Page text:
Once the cold water is running, remind yourself of two things: 1) This is ambient temperature water, not really ‘cold’, and 2) It’s not going to get warmer. You see, in the first world, we turn on the water and wait for it to warm up before stepping in. Here, turn on the water and let it run over your legs, then over your forearms. When the first chill is off your arms and legs, then stick in your head and let the water run through your hair, but not yet over your whole head and shoulders. This cools you down a bit. Then just step in and start the suds. It’s not going to get warmer. But in a bit, you get cooler and it feels great – taking the tropical heat out of your bones.
We left Nuku’alofa, Tongatapu, on Thursday morning to head north, up the west side of the chain of island groups that make up the Kingdom of Tonga. Our goal was the town of Neiafu in the Vava’u group of islands, the second-largest town in the country after the capitol, Nuku’alofa. We were in the Vava’u group last season and looked forward to revisiting several special anchorages there before heading on toward Fiji in July.
As we left the anchorage at Nuku’alofa, a large schooner also left port, following us (gaining on us, actually). The AIS data told us it was the Robert C. Seamans. Radio contact and conversation added the information that they are a US sail training vessel and were, like us, heading north to the Vava’u group.
We had originally planned on stopping to visit the Ha’apai group of islands, which lie between Tongatapu and Vava’u. The Ha’apai group are known for beautiful beaches and snorkeling. They are low lying islands with many coral reefs, and very few secure anchorages. However, the weather forecast called for a low trough to pass over Tonga in a few days bringing winds that would back to the north and northwest. Changing our minds about finding a secure anchorage in the Ha’apai group, we carried on through the night and had good sailing for most of the passage. There were a few squalls around the horizon late in the day on Thursday but nothing severe. The moon at night was full enough to cast shadows on deck during the night; it was really beautiful.
This passage took us around 34 hours, about as long as the offshore passage from Astoria, Oregon up the length of the Washington coastline to the entrance of the Straits of Juan de Fuca. By the next afternoon, Friday, we were seeing the southernmost islands of the Vava’u group. The wind died away to nothing but a vesper for the last 10 hours or so. We motor sailed against a contrary current and – since we had to motor anyway – switched on the water maker to add fresh water to our tanks.
Normally we avoid entering an anchorage after dark. But we were heading for the bay of Port Maurelle on Kapa Island: We had been here before and knew the entrance to be free of hazards and wide open. Also, remember the bright, full moon? With Randy on the foredeck conning and Ruth driving, we slowly motored into the quiet bay and set the anchor just before 20:00 (8:00 pm). Drinks and a hot pasta dinner followed, as we enjoyed the evening in one of our favorite Pacific anchorages.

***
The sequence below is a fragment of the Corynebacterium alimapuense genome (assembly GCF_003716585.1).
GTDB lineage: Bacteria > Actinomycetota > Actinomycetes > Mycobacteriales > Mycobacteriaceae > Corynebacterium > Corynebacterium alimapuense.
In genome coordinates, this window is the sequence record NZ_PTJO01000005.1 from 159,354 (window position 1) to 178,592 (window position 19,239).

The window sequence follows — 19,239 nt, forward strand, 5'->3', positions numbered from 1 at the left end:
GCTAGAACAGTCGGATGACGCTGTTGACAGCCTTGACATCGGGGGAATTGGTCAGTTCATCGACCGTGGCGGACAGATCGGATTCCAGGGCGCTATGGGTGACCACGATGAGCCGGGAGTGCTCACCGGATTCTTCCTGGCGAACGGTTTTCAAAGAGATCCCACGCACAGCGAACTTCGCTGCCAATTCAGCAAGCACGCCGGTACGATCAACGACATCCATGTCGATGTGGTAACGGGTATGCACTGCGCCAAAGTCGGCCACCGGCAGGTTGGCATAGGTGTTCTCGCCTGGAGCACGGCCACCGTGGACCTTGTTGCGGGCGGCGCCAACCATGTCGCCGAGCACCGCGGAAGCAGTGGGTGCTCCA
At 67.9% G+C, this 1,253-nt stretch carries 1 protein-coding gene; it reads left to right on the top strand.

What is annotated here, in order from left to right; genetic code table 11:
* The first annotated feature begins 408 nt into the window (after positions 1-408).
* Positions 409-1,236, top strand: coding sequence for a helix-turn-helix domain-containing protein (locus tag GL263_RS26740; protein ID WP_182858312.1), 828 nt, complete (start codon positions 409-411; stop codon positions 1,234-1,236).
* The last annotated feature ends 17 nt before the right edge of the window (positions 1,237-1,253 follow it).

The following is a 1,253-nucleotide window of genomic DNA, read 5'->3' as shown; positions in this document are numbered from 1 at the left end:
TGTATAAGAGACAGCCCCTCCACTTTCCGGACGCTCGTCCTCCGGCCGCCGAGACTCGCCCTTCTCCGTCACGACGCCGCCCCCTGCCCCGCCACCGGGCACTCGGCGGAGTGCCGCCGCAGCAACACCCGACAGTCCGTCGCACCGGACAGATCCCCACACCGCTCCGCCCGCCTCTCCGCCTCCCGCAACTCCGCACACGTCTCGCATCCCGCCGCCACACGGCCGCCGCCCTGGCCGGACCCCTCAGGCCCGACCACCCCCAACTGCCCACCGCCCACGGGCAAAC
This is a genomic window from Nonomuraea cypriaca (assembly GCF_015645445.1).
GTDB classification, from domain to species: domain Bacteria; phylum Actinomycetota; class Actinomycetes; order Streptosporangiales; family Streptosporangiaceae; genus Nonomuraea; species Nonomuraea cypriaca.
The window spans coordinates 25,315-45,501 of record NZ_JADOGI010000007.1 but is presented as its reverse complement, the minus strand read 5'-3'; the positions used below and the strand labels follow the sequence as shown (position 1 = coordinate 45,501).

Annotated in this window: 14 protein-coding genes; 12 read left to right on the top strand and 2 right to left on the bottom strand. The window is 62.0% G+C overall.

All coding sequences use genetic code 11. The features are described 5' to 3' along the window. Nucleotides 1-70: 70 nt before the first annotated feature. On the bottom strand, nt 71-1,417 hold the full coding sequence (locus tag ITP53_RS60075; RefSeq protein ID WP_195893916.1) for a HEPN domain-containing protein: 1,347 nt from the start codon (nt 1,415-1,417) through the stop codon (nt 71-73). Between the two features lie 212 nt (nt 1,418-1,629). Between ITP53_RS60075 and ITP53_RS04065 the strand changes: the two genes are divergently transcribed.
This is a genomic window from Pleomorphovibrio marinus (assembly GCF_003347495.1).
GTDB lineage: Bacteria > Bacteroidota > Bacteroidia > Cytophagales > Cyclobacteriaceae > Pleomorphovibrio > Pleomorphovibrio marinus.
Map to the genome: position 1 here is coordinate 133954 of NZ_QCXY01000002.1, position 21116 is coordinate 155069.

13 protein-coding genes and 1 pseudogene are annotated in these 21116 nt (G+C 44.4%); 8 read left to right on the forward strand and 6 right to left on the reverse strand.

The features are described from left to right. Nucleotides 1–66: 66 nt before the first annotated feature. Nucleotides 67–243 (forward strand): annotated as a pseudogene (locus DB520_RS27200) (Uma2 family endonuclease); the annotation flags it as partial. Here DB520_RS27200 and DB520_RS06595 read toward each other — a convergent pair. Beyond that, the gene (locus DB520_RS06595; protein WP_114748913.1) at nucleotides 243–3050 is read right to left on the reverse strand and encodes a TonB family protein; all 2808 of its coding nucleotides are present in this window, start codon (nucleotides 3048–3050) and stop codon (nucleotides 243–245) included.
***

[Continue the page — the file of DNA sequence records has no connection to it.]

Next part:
Saturday morning began beautifully, but with the promised low trough and wind shift. So we moved to another anchorage in a lagoon that is protected from north and northwest winds. A few other boats had the same idea. By dinner time over 20 boats were anchored just off the beach at Vaka’eitu island. The promised wind arrived, and passed. A bit of a lumpy, noisy night, but nothing of concern as we were well protected.
We are back in Neiafu for a few days, enjoying restaurant lunches and freshwater showers. Showers are available from the Moorings charter base, advertised for TOP $5. Except that, like last season, there is still no hot water available, so the discounted price is TOP $3. Cleaned up and dressed in fresh clothes, we enjoyed a very good lunch at Mango Restaurant next door –
Last season, the dinghy dock was showing some wear but was still intact, and level. The intervening months have been hard on it.
Almost all cruisers have inflatable (some slowly deflating) dinghies with outboards. We are among a minority who carry and use a hard dinghy that is rowed. Velic’s dinghy is seen in the background (with varnished seat), and another dinghy from the same design in the foreground. These are “Chameleon” dinghies, from the design of Danny Green. They are nesting dinghies, meaning they come apart such that the bow section “nests” under the stern section, saving space on deck. It’s rare to find another Chameleon. This one was built exactly as designed, whereas ours was somewhat modified when built by Randy, Bill, and Jerry. It serves us well. Presumably, so does this other one. We have not seen who rows/owns it.
Once the laundry has been retrieved, we’ll head out into the island anchorages around the Vava’u group. We have a bit longer than two weeks remaining on our Tongan visas and intend to spend the time enjoying the lovely anchorages of Vava’u.